Last March, when we all started wearing masks, phone makers suddenly had a big problem. The facial recognition systems used to authenticate users on their phones no longer worked. The AI models that powered them couldn’t recognize users’ faces because they’d been trained using images of only unmasked faces. The unique identifiers they’d been trained to look for were suddenly hidden.
Phone makers needed to expand their training data to include a wide assortment of images of masked faces, and quickly. But scraping such images from the web comes with privacy issues, and capturing and labeling high numbers of images is cost- and labor-intensive.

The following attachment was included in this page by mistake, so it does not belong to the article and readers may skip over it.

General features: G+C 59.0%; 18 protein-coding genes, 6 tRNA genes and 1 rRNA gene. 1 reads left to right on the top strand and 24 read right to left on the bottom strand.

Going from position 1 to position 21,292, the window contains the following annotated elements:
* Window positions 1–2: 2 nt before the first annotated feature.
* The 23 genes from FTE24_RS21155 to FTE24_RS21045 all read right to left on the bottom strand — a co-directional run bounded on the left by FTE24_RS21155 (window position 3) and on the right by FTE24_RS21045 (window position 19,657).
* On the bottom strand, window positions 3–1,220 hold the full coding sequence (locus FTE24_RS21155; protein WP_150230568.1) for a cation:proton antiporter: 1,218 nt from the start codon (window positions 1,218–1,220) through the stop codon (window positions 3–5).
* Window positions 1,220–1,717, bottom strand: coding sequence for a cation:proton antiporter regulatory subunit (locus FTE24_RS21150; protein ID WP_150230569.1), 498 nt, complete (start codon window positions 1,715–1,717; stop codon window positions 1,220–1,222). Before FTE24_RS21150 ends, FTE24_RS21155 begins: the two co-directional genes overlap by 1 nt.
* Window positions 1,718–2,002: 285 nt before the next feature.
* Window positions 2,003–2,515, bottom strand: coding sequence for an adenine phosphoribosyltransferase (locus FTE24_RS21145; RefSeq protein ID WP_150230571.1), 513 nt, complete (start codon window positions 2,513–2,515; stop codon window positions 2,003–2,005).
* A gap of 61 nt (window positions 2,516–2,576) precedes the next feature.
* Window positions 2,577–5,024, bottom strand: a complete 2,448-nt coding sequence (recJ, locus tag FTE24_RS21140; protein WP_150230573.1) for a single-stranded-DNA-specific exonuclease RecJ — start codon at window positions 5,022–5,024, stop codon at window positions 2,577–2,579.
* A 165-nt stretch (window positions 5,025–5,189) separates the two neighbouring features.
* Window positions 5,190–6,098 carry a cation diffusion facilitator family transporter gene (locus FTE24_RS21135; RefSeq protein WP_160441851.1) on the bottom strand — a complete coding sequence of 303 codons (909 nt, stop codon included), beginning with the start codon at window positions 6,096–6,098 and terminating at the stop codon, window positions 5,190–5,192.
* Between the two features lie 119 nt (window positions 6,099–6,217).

Enter Synthesis AI, which has made a business of producing synthetic images of nonexistent people to train AI models.
The San Francisco-based startup needed only a couple of weeks to develop a large set of masked faces, with variations in the type and position of the mask on the face. It then delivered them to its phone-maker…